UPDATE: Couple share their experiences of teaching in Uganda after 36 years of living in Ripon

Cathie and John Rutter before setting off on their big adventure.
Cathie and John Rutter before setting off on their big adventure.
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A well known couple from Ripon have completed their first month of teaching in north Uganda.

Cathie and John Rutter flew out in February to pursue their African dream and teach through the Church Mission Society for two years, after living in Ripon for almost four decades.

Cathie taking a break from teaching to enjoy a weekly treat - a cold drink.

Cathie taking a break from teaching to enjoy a weekly treat - a cold drink.

The Rutters were originally going out to teach at Kajo Keji Bible College in South Sudan, but due to outbreaks of violence and unrest in the town, have only been able to go as far as Moyo in north Uganda, residing at the college's temporary premises.

Speaking to the Gazette from Moyo, Cathie shared their experiences so far, and said it is likely they will have to stay there long term.

She said: "There is still active fighting, the nearby town has been virtually destroyed, so it's still far from safe. So our temporary shelter in Moyo is likely to be long term.

"People are very friendly and welcoming, though there is a lot to adjust to. We have a large house but with limited facilities - no fridge, only a one ring camping stove, and no furniture on arrival.

John teaching a class.

John teaching a class.

"But we are blessed with running water which is a huge gift here, and now have solar panels supplying power - except in thunder storms when we have to turn it off. So we are very thankful.

"We've learned to appreciate simple things, like an occasional cold drink, the joy of a cold shower at the end of a hot day, receiving our first letter and parcel from friends in Ripon, the kindness of a local Archdeacon visiting us regularly with gifts of mangos.

"It's been a challenge to find the right level teaching here, and there is a lot of variation in their English skills. They are certainly very appreciative of us being here, but it's hard to assess impact. If the political situation isn't resolved it is likely several will be ministering in refugee camps - others will return to less troubled but very poor areas of South Sudan, where pastors are unpaid."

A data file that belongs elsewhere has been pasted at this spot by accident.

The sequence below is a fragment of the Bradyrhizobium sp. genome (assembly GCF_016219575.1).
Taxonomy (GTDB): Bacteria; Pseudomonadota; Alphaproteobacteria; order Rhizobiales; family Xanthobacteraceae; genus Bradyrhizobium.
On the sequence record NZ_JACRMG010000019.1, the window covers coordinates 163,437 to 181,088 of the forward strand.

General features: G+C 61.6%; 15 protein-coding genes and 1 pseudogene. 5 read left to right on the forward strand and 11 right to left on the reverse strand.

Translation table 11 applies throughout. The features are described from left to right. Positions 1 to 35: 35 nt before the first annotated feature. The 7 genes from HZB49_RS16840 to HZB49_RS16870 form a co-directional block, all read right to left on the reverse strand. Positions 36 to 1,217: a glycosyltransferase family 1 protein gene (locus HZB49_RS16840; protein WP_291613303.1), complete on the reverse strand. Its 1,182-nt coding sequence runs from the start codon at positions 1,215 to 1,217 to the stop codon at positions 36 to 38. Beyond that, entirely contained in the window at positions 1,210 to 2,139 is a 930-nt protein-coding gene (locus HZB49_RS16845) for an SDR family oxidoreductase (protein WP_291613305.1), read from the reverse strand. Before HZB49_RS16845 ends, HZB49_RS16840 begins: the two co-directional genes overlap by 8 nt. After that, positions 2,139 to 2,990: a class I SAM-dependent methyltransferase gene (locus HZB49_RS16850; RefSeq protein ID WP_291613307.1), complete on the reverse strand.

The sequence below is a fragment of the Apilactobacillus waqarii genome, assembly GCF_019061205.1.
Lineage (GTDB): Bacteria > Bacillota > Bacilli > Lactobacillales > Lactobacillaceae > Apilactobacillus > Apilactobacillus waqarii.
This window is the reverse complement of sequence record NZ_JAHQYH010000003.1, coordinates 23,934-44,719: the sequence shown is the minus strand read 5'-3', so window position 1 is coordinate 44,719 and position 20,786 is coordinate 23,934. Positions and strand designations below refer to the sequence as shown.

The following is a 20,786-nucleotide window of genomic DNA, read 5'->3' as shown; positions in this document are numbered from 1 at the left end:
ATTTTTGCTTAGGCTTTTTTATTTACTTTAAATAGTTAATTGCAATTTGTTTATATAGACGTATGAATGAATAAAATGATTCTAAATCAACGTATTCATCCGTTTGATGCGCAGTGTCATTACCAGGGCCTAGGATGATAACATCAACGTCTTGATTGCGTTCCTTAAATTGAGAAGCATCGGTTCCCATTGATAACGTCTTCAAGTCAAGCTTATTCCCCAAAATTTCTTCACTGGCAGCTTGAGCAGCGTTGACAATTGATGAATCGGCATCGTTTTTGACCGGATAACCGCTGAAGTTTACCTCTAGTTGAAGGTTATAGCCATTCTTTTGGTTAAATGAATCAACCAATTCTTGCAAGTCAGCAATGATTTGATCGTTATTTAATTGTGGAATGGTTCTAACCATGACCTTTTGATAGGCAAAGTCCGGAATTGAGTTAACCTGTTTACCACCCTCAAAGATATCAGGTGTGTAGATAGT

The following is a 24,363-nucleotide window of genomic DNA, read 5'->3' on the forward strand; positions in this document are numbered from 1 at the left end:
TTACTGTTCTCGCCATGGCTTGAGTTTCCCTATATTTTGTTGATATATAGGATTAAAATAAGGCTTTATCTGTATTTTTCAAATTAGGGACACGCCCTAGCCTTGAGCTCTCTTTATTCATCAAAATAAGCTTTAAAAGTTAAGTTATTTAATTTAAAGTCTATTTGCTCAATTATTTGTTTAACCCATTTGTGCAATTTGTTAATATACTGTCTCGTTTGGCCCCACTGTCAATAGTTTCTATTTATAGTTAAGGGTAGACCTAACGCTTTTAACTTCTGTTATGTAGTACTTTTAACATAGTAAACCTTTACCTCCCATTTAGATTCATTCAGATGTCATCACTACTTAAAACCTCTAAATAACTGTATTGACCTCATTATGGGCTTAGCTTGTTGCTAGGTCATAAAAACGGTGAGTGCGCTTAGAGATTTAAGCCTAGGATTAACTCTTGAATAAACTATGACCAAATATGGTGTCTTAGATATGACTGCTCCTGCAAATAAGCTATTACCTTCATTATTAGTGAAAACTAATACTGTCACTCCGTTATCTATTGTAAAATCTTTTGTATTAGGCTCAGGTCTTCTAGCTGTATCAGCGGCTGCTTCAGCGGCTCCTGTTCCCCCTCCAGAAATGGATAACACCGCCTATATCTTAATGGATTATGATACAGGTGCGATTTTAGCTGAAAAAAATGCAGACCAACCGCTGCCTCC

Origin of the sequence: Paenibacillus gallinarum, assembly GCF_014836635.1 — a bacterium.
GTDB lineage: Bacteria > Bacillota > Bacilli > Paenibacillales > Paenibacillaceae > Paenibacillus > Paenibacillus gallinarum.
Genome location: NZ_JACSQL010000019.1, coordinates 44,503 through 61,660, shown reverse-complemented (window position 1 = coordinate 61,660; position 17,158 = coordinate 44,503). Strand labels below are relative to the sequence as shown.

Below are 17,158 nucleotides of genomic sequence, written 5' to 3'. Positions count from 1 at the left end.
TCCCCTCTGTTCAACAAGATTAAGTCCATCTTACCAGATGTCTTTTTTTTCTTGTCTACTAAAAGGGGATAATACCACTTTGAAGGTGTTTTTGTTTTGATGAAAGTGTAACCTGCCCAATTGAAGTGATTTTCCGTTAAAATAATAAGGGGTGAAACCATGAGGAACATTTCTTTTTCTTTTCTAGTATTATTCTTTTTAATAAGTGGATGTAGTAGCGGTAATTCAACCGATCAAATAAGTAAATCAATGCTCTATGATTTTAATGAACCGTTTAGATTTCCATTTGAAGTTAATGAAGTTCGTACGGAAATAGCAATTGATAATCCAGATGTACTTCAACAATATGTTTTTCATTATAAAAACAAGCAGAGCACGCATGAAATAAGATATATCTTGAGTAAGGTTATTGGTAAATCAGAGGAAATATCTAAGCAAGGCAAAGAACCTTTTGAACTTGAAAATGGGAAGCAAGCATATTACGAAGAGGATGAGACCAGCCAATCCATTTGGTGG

Even in their first month, Cathie and John said some of what they have seen and heard has been really eye-opening and shocking at times.

Cathie said: "Hearing stories from staff and students about conditions for their families in the camps has been shocking. Schools of 2000 with hardly any teachers or space, one latrine for 87 people - as well as a lack of water, food and medicines. We've yet to visit a camp but hope to do so soon and will send a report."

After living in Ripon for 36 years, Cathie is very aware of how far away from home they are.

"Ripon does feel a long way away - mentally and emotionally, as well as physically. Though we have been welcomed, we are strangers to the culture, customs and language here , so in some ways we feel quite isolated - though work takes up most of our time, which is fine.

"We enjoy walking into town together, doing our market shopping, greeting many people, and just enjoying being here - it's a beautiful place."

After featuring in the Gazette before flying out, the Rutters were contacted by a number of readers who have come to known them over the years through serving Ripon in various roles over the years.

John taught at St Aidan’s High School for 21 years and has also served as a minister at St John The Baptist Church, Bondgate. Both Cathie and John have worked at the Holy Trinity Church, where a special farewell service was held for them.

Aware of the support back home, Cathie had this message for readers: "Life here is simpler but much harder, so we would urge readers to remain aware of and open-hearted towards people escaping from violence and poverty."